…The next day turned out to be bright and perfect. I hiked down to the taxi stands in the centre of town and took a shared cab from Thimphu to Paro. It was dirt cheap. The route is well-travelled and has a large amount of traffic along it so I had no problems finding co-passengers this time. It was a 50 km drive and took just over an hour and a half to complete.
The destination of the day was the Tiger’s Nest monastery located just outside Paro. Paro in itself was a quiet little town even though by definition, it was Bhutan’s second largest city. The cab took me right up to the start point of the trek up to the Monastry. It was at the base of a steep mountain where quite a few locals had set up stalls to sell trinkets and to offer walking sticks on rent. There were even ladies offering mules-on-hire to carry you up to a point.
I was on a budget so I avoided all of these and started my trek up. The trek up is relatively simple as the route follows a well-worn path. It took me 1.5 hours to get to the 3/4th point which is a cafeteria located on the hillside across from the monastery and gives you your first good look of it. It was picture perfect. I stopped for a bit and accepted tea and biscuits served there sitting right on the edge and just soaking the view in. Turns out the tea and biscuits alone cost me Rs. 120. My budget went down the drain right there…
The path becomes relatively more difficult and extremely steep. It follows a sequence of steps going downwards to a waterfall and then up again towards the monastery. There’s a gaping chasm right there the entire time. But there is a point right before your descent where you get the best view of the Tiger’s Nest. It has prayer flags tied everywhere and a tiny viewing platform to just look out into the valley.
The monastery is cut into the side of a cliff. I can’t even begin to imagine how it was constructed. When I reached it I attached myself to a tour group of some British tourists and followed them across the halls and inner chambers of the place. There’s a special cave inside where the founder of Bhutan, Guru Rinpoche landed on his flying tigress, hence the name “Tiger Nest”. It was the second most beautiful trek I’d end up taking in Bhutan.
I took me about an hour to trek back down (avoided the cafeteria this time) and get back to the city centre. I ended up making a deal with a cargo van driver to take me back to Thimphu for a bit of cash. While he loaded up he pointed me to a restaurant that I could go eat some lunch at. Can’t remember the name of the place now but its right across from the taxi stand. Best. Beef. Momos. EVER.
When in Thimphu the previous day, I had noticed a really big Buddha statue overlooking the city from the top of a hill. I really wanted to check it out so on the way back I asked the guy to drop me as close as I could determine on google maps, on his way back into the city. There was a long winding road that led up to the statue but that was meant for vehicles. I didn’t want to take a taxi since again, it would cost too much and I was still recovering from my dip in the cafeteria.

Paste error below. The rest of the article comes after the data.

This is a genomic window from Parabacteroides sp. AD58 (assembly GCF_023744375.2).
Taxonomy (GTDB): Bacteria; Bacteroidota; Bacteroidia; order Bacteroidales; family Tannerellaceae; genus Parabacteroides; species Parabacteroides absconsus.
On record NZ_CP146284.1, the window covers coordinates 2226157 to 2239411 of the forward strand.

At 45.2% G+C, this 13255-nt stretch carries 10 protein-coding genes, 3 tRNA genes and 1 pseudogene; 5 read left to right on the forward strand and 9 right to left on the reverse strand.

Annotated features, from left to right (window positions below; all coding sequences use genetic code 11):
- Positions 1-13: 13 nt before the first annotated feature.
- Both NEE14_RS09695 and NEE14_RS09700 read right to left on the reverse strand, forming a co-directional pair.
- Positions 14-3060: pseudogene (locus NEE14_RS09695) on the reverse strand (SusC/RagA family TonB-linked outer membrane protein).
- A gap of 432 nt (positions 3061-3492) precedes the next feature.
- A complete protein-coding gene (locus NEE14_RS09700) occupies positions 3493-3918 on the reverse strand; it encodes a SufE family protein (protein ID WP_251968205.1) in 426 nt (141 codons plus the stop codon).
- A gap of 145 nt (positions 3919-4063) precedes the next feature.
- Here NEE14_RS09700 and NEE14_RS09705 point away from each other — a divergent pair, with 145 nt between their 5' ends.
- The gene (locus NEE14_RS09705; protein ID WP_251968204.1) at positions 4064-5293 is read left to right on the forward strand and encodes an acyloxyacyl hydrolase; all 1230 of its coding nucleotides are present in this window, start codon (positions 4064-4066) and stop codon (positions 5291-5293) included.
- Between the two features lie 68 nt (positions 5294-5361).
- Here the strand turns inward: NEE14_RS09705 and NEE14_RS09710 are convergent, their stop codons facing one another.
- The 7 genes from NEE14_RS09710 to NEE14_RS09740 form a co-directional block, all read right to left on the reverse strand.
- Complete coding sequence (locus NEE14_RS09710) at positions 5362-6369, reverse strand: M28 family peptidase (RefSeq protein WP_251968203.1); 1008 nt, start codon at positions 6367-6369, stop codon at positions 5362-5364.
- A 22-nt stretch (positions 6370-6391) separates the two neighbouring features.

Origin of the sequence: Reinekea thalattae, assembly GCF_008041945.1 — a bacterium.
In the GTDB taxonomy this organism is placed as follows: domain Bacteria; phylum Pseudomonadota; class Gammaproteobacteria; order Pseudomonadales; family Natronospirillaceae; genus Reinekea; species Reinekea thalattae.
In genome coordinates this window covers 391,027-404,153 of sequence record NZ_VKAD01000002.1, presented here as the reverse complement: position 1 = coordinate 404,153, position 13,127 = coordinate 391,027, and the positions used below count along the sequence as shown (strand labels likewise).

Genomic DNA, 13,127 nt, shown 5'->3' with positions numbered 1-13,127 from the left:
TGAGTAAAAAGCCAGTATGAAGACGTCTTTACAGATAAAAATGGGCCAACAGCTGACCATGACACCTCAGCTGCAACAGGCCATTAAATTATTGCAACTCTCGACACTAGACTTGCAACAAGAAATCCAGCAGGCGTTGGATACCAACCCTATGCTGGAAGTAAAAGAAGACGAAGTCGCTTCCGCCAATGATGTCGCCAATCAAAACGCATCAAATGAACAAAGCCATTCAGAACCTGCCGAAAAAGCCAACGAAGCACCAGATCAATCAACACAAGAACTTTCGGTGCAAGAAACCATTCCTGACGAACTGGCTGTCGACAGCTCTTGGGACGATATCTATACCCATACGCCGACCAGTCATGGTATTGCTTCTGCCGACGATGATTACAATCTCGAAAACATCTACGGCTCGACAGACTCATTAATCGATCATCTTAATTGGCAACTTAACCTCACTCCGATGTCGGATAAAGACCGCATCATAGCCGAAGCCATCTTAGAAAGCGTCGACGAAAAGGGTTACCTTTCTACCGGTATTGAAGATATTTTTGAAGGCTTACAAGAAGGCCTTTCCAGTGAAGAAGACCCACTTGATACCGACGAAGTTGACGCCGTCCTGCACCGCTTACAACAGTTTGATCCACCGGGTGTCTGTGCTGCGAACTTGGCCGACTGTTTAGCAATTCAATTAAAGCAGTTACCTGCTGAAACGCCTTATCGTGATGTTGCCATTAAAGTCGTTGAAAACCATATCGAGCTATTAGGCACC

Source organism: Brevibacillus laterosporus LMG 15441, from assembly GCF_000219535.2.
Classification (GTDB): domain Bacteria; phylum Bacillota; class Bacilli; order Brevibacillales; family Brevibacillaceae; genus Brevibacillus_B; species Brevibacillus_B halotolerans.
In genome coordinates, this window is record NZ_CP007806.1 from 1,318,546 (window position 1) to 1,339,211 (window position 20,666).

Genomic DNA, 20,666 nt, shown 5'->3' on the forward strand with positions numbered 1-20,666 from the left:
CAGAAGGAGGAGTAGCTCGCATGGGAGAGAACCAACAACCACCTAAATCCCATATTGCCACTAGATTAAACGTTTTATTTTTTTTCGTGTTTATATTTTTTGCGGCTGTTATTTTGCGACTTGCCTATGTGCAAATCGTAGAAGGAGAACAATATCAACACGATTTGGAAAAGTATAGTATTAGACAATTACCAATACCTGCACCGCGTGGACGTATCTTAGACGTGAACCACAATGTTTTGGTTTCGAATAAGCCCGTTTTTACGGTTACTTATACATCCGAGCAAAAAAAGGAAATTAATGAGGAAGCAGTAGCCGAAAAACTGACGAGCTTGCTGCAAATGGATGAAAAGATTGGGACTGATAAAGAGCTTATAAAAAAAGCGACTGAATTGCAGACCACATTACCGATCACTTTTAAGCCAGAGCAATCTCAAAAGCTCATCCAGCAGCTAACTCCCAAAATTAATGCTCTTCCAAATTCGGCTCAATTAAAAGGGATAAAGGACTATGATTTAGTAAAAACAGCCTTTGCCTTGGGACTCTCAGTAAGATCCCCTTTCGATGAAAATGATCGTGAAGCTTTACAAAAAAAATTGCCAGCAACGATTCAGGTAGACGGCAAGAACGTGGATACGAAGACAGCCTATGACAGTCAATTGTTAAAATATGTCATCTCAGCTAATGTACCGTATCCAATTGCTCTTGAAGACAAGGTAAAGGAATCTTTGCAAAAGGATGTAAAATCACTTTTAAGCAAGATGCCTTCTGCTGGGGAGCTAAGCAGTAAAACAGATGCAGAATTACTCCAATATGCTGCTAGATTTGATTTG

I was fully pumped after my trek and decided to go as the crow flies, up the hill. Some people pointed me towards a shortcut that they normally take. I’m sure I understood their directions wrong because I ended up in the middle of some dense woods. I decided my best way out and to the statue was up and out. I walked for about an hour maybe even two until the trees suddenly opened out onto a dirt track. Thinking this was my salvation I followed it hoping to reach the top of the hill. Another half an hour of walking made me realise the path just led to the next hill. A cyclist pulled up behind me and on asking him for directions he practically laughed at my face. I was walking on a cycling track that went around the hills of Thimphu. I couldn’t see the statue over the hill-top above me but the cyclist assured me it was further up and not to far away. So upwards I went again.
In about 10 minutes the statue came into view. It was , to quote Donald Trump, “HUUUGE”. There was a compound wall around the premises so I followed it up to the entrance and that alone took another 15 minutes. I was exhausted by this point but I’d reached and had one of the best views of the Thimphu valley! The statue was not only magnificent but also very richly made. I walked to the edge of the podium and just plopped myself there to enjoy the view for a while. There was a rain cloud relieving itself over the main city down below and you could see the circumference of the rain clearly too!
I only got up to leave when the security guards were clearing the premises at closing time. I looked again at Google Maps and couldn’t for the life of me get myself to walk back down. After a couple of failed attempts at getting a ride a really kind man offered me a lift. He had brought his 7-year-old daughter and her friends from school on an excursion. He was driving a pickup where all the girls were enjoying the wind standing at the back, and me and the man sat up front. He dropped me off at the city centre but didn’t leave before giving me his number and email address with promises to call him if I ever needed anything. It made me realise, Bhutanese people are one of the most helpful in the world.
I walked down the main shopping street of Thimphu and found a slightly lavish but lovely place called Ambient Cafe. I’d skipped out on breakfast so I figured I ‘d splurge on dinner. And after the amount I’d ended up walking that day, I really felt like deserved it. The owner turned out to be a lovely Indian lady who sat down with me after the other customers left and chatted me up for a bit.
At the end of it I just went back to my dingy room and fell asleep before taking my socks off. Not a bad day two…
[One second a day: Bhutan (Click on the link)]